Denzel Washington plays the CIA’s most dangerous traitor, Tobin Frost, who stuns the intelligence community when he surfaces in South Africa. When the safe house to which he’s remanded is attacked by brutal mercenaries, a rookie (Ryan Reynolds) is forced to help him escape.
I honestly was wondering just what made this by-the-books thriller good enough to catch the eyes of Universal and the stars in this flick. Maybe it’s the material? Or maybe it’s the pay check? Wait, that’s definitely what it is.
Swedish director Daniel Espinosa makes his American debut with a flick that isn’t quite as bad as I thought it would be mainly because the action is actually tense and fun to watch. With the use of the South African locations here, Espinosa is able to include some very original car chases, gun shoot-outs, and hand-to-hand combat scenes that actually bring a ton of energy to the film and enhance the plot a lot more. There is a lot of action to be seen here but instead of just throwing it at us, it feels like its deserved as everything in the story starts to pick up quickly.
My only problem with most of these action scenes isn’t that they aren’t fun, it’s just that it feels like Espinosa is trying too hard to make them even more vicious than they already with the dreaded shaky-cam that everybody, myself included, loves (note the sarcasm). The hand-held camera itself moves around like crazy when the action is going on, which is common, but it’s really annoying when it starts zooming-in and out constantly when it’s just people talking. It’s also worse when the film tries to go for that gritty feel and there’s the limited color-palette on the camera itself so everything looks as if it was filmed in the hottest and sweatiest place around. I don’t know if this director thinks that being like Tony Scott is the way to be considered great in America, but he better abandon that idea cause I can’t remember the last time that I actually liked a Tony Scott thriller.
Another problem that doesn’t have to do with the action scenes is the screenplay. Obviously I don’t go into these action thrillers expecting people to start spouting out wonderful pieces of poetry but the problem isn’t that when these people talk it’s annoying, it’s more or less the fact that the film is a little too serious. There are barely any jokes here at all, except for maybe 2 or 3 but maybe I just laughed, and the film tries way too hard to get us to care about these characters by making it a lame character drama. The film wants us to feel something for Reynold’s character the whole time so they just keep on bringing his story back to his French girly-friend, played by Nora Arnezeder. The other problem is that this type of film has been done time and time again and with the first hour, there’s nothing really knew brought to the table here except for the cool action sequences themselves.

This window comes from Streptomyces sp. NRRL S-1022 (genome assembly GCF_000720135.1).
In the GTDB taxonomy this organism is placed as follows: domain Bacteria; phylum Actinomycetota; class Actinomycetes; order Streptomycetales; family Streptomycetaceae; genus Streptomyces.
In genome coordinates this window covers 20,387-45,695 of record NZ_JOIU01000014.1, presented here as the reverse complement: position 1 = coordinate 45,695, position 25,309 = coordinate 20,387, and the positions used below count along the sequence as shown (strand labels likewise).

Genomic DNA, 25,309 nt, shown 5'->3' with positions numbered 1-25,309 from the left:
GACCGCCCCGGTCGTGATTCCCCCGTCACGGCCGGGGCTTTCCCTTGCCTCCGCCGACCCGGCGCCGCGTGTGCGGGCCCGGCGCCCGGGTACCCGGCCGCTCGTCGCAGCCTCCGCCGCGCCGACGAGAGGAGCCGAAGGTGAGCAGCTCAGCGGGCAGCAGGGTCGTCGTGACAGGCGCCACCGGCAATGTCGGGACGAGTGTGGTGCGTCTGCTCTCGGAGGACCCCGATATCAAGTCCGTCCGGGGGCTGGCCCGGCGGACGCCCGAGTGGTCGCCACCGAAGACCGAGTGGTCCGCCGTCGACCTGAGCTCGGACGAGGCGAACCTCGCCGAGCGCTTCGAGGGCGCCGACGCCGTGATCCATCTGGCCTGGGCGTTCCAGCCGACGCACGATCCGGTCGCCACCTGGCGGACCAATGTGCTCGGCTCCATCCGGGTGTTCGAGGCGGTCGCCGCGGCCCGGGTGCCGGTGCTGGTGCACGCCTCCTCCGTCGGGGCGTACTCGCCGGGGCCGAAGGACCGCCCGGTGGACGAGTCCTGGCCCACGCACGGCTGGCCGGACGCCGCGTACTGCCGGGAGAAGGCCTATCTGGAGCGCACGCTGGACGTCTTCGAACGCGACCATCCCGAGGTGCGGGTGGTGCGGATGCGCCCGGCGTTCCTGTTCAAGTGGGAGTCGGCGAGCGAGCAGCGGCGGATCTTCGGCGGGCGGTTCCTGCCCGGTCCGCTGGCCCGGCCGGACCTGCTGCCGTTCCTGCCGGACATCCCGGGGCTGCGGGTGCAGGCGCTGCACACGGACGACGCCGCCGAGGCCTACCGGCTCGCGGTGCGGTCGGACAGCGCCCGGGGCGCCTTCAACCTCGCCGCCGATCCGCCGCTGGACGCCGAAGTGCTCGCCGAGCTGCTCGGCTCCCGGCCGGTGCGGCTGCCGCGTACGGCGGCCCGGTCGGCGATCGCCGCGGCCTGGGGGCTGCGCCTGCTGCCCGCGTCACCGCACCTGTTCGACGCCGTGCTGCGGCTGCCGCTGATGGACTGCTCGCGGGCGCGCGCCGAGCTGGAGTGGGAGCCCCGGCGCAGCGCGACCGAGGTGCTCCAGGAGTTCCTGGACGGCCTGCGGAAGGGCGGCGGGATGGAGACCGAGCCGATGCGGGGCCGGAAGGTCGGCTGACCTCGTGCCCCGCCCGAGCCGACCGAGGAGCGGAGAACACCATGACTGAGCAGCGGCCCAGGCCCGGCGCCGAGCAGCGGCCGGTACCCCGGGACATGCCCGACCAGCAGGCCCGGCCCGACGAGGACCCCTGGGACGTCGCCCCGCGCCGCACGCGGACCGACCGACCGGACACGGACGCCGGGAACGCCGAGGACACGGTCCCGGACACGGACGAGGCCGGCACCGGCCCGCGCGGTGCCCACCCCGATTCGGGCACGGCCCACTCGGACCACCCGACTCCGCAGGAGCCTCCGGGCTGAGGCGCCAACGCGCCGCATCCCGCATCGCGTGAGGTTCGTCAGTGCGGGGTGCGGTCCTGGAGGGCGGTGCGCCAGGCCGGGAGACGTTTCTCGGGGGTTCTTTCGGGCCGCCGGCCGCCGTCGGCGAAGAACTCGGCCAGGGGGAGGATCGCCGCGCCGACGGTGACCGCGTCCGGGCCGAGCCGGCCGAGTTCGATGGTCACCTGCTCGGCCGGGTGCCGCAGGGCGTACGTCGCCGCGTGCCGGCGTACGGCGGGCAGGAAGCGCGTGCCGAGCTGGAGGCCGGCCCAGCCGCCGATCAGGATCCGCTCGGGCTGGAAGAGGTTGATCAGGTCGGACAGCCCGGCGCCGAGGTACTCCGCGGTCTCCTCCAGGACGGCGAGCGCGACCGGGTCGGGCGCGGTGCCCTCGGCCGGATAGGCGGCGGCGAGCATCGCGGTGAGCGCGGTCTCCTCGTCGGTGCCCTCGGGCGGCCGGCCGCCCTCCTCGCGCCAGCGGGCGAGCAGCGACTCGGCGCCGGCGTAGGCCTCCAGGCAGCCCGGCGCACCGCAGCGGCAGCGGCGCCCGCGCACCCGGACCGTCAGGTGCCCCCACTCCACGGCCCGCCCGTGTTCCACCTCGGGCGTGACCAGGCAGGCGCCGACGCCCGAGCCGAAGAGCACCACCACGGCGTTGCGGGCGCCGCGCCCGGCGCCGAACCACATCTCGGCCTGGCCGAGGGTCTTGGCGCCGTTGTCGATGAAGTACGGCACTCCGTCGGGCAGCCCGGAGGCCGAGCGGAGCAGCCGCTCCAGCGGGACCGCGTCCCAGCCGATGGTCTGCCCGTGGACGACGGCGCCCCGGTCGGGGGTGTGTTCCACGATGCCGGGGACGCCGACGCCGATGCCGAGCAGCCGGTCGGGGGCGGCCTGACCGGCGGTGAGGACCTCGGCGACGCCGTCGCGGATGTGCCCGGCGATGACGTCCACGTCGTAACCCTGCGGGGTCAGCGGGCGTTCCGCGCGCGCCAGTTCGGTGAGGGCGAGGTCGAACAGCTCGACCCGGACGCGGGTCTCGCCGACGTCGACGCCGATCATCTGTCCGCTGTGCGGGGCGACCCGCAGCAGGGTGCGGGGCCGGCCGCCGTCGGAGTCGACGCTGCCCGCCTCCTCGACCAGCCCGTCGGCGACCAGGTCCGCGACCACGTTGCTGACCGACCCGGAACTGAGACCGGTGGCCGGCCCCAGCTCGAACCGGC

However, by the time the first hour is over, the film starts to pick up the slack and becomes more exciting and twisty as it goes on. There are a couple of twists here and there that had me scratching my head at first, but I started to understand what was actually going on and it made the story a hell of a lot more interesting. Even though, the relationship between Washington and Reynolds is another one of those “older and black wise guy teaches young white rookie the way of life” that Denzel has done many times before, the relationship between them starts to grow on you and by the end, you really feel like they both learned something from each other even though it may seem a bit far-fetched when you think about it the first time.
Speaking of these guys, both of them are pretty good here except they have been better. Ryan Reynolds is good as Weston, and has a lot of scenes where he seems like he could really kick as much ass as he has been doing for the whole film and it’s definitely really easy to get behind him. This is a very demanding role physically for Reynolds and I think he pulls it off very well but I do wish he could have given off a side-crack every once and awhile. Denzel Washington is playing the anti-hero role again that’s reminiscent of the ones he’s played in ‘American Gangster’ and his Oscar-winner ‘Training Day’ and he’s still great at playing that role. Denzel is so slick, so cool, and so charming that every scene he has, he just owns but I couldn’t help thinking that this character could have been a whole lot meaner. I mean I could never actually think of this character being the stone-cold assassin all of these other characters made him out to be considering he doesn’t kill that many people except for the ones that are trying to kill him. Thankfully though, we all at least got to see the Denzel smile that we all love so much.
The other key supporting performances here are done by Vera Farmiga, Brendan Gleeson and Sam Shepard who give play-by-play on what’s essentially going on in the field and it’s three performances that are just there and not doing anything else other than spitting out all of this exposition and jargon that we don’t really care about. Pretty disappointing from to see these three doing such small roles like this but they’ll probably be doing something better in the future.
Even though there are plenty more films out there that are just like this, and probably a hell of a lot better, Safe House still features some very fun, gritty, and exciting action that adds a lot to its twisty story, as well as does the lead performances from Reynolds and Washington who do very well together, even if they have been better. Grade: C+
Universal Pictures presents: “SAFE HOUSE.” Directed by Daniel Espinosa. Written by David Guggenheim. Starring: Denzel Washington, Ryan Reynolds, Vera Farmiga, Brendan Gleeson, Sam Shepard and Robert Patrick. Rated “R” for strong violence throughout and some language. Running Time: 117 minutes.